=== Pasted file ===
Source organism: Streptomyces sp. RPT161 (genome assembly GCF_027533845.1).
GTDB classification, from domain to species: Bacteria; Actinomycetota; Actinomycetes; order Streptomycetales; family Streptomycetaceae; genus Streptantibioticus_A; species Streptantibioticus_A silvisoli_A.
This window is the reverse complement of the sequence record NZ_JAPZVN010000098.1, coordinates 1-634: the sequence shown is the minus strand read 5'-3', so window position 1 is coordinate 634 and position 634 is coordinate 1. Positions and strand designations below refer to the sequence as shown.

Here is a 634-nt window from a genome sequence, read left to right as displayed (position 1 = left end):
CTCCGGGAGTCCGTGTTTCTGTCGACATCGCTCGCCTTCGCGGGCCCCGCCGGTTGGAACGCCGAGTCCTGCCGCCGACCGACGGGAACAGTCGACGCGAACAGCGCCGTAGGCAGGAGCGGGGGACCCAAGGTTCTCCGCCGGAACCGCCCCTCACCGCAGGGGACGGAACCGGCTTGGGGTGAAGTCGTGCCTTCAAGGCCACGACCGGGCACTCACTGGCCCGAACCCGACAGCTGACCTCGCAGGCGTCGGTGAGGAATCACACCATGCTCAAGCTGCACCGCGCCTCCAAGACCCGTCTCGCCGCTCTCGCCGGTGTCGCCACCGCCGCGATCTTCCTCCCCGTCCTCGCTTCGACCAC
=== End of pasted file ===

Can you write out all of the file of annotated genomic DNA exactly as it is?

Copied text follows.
Source organism: Streptomyces sp. RPT161 (genome assembly GCF_027533845.1).
GTDB classification, from domain to species: Bacteria; Actinomycetota; Actinomycetes; order Streptomycetales; family Streptomycetaceae; genus Streptantibioticus_A; species Streptantibioticus_A silvisoli_A.
This window is the reverse complement of the sequence record NZ_JAPZVN010000098.1, coordinates 1-634: the sequence shown is the minus strand read 5'-3', so window position 1 is coordinate 634 and position 634 is coordinate 1. Positions and strand designations below refer to the sequence as shown.

Here is a 634-nt window from a genome sequence, read left to right as displayed (position 1 = left end):
CTCCGGGAGTCCGTGTTTCTGTCGACATCGCTCGCCTTCGCGGGCCCCGCCGGTTGGAACGCCGAGTCCTGCCGCCGACCGACGGGAACAGTCGACGCGAACAGCGCCGTAGGCAGGAGCGGGGGACCCAAGGTTCTCCGCCGGAACCGCCCCTCACCGCAGGGGACGGAACCGGCTTGGGGTGAAGTCGTGCCTTCAAGGCCACGACCGGGCACTCACTGGCCCGAACCCGACAGCTGACCTCGCAGGCGTCGGTGAGGAATCACACCATGCTCAAGCTGCACCGCGCCTCCAAGACCCGTCTCGCCGCTCTCGCCGGTGTCGCCACCGCCGCGATCTTCCTCCCCGTCCTCGCTTCGACCAC